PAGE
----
A solicitor who repeatedly lied to clients and later to the SRA as he sought to cover up his mistakes has been struck off the roll. David Kingsley Wedge misled clients into thinking their cases were progressing, assuring them steps had been taken which he had failed to take, the Solicitors Disciplinary Tribunal heard.

Several complaints were made to the Solicitors Regulation Authority, which told a hearing of the SDT that Wedge had lied to clients and then misled the regulator during its investigation. The tribunal found allegations of dishonesty proven against the solicitor of 17 years, who did not attend the hearing and was not represented.

In judgment, the tribunal said: ‘Much of [Wedge’s] conduct was motivated by his desire to cover up his incompetence and his failure to properly progress matters in which he had been instructed. He had displayed a wilful disregard of his professional obligations in the broadest sense. Further, he had an arrogant disregard of his clients’ affairs.’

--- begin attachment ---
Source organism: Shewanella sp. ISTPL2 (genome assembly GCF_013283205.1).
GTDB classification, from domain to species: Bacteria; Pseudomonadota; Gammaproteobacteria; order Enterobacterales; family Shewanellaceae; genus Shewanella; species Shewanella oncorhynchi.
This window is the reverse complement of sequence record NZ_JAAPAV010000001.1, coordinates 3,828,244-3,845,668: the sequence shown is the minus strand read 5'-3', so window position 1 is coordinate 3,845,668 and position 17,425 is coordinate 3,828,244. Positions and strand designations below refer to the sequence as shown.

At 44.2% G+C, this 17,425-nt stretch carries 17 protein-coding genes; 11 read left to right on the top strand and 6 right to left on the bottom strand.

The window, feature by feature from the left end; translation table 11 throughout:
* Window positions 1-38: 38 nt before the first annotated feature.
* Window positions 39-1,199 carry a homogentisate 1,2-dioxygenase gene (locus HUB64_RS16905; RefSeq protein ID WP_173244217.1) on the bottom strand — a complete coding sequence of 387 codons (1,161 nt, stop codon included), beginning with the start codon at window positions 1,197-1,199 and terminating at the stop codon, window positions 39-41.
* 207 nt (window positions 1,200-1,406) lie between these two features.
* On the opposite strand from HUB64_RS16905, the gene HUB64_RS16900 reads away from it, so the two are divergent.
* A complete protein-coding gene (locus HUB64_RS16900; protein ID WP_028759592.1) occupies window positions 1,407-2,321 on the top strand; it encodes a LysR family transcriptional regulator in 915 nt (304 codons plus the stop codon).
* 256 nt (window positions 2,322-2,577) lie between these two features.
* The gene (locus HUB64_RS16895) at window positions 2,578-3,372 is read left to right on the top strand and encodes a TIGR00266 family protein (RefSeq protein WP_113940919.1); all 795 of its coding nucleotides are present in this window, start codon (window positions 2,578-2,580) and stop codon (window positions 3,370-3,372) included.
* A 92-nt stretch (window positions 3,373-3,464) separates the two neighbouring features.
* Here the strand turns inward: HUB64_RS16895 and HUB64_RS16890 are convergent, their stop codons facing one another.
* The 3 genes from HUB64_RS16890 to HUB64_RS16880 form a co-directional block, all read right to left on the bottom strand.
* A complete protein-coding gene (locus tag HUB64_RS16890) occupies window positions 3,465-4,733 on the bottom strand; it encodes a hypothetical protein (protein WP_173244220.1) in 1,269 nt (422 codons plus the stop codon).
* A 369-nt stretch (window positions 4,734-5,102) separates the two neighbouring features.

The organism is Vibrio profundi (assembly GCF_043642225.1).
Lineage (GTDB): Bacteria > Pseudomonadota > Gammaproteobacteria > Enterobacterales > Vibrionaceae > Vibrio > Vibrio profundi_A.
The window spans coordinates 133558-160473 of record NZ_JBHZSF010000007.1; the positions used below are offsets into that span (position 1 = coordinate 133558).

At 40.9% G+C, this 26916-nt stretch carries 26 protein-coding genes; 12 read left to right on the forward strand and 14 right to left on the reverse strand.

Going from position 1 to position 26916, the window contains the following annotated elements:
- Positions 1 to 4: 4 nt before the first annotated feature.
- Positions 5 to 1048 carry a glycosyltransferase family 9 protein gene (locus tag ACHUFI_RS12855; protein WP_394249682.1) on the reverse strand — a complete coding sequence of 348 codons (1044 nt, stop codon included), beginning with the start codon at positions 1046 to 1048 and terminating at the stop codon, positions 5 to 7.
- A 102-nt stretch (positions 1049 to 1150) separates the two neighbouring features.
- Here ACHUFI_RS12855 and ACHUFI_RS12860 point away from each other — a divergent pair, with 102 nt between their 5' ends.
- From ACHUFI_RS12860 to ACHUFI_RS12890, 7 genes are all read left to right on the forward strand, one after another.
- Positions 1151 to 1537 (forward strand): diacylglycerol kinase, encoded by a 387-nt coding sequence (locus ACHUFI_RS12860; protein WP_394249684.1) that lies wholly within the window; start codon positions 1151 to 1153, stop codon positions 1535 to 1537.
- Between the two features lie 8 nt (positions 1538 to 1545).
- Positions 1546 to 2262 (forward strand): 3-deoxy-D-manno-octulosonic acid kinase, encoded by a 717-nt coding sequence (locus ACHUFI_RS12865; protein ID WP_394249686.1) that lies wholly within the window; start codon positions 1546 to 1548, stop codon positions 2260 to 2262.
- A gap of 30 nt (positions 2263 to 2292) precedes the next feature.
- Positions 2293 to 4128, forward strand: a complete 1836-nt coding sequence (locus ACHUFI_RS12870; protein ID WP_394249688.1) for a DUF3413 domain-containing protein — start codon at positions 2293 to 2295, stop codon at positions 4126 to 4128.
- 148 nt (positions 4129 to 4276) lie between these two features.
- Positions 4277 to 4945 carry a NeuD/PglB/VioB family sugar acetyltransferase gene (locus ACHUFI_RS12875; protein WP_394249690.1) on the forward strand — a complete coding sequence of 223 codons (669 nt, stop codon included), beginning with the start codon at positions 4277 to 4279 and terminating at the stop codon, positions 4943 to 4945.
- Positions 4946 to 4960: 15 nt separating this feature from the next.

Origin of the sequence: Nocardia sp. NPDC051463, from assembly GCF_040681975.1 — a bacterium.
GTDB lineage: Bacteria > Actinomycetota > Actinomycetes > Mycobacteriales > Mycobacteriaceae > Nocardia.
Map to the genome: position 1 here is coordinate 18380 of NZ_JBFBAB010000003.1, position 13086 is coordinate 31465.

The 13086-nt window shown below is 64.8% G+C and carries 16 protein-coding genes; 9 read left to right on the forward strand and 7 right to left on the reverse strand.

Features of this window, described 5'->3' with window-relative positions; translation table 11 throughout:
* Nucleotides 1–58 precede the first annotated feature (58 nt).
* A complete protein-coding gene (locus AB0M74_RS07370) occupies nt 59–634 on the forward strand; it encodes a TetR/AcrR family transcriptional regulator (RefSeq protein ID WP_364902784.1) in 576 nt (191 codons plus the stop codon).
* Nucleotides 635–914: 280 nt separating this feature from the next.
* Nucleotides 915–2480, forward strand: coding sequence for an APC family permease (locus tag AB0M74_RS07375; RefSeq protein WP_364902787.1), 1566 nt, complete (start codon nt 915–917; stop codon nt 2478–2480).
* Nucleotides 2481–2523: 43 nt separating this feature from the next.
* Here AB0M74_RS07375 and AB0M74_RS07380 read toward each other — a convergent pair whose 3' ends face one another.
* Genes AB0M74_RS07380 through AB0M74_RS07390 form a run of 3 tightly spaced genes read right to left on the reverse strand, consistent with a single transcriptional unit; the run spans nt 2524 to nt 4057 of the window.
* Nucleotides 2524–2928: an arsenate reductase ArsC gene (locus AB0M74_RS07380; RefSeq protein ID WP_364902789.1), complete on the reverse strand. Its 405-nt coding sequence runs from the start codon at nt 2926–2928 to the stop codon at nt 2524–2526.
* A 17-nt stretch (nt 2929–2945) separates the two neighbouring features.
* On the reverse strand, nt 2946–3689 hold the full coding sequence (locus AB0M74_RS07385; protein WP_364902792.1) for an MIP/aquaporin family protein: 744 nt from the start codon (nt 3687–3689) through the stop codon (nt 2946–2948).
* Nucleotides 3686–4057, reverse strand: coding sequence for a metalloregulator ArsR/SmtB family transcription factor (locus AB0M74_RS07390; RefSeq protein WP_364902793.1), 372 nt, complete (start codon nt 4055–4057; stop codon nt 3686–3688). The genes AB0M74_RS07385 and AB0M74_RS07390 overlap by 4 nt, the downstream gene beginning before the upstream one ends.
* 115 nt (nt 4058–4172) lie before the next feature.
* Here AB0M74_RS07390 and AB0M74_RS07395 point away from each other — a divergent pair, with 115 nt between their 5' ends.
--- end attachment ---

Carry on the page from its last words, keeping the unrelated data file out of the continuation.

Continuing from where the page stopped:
The tribunal heard that, in a child access case, Wedge asserted that his client’s ex-wife had refused to engage with proceedings, when in fact the solicitor had sent her no letters. The tribunal said the client lost a year of contact with his daughter, who wrongly believed her father had not wanted to see her. The client had paid a large amount of his monthly income in legal fees and was left in debt and suffering from depression.

In another matter, Wedge misled a client pursuing solicitors for professional negligence, telling him counsel had been instructed when this was not true. This client was ultimately unable to progress the negligence claim.

The tribunal said Wedge was in a position of fiduciary duty to his clients, but he ‘abused that position and took advantage of it’.

Wedge, 48 this year, had emailed the tribunal to say he was sorry for any distress or upset he caused, which was unintentional, and he would have run the practice differently with hindsight. He had been suffering significant health issues due to stress at the time of the misconduct. 

The tribunal struck Wedge off and ordered him to pay £15,972 costs.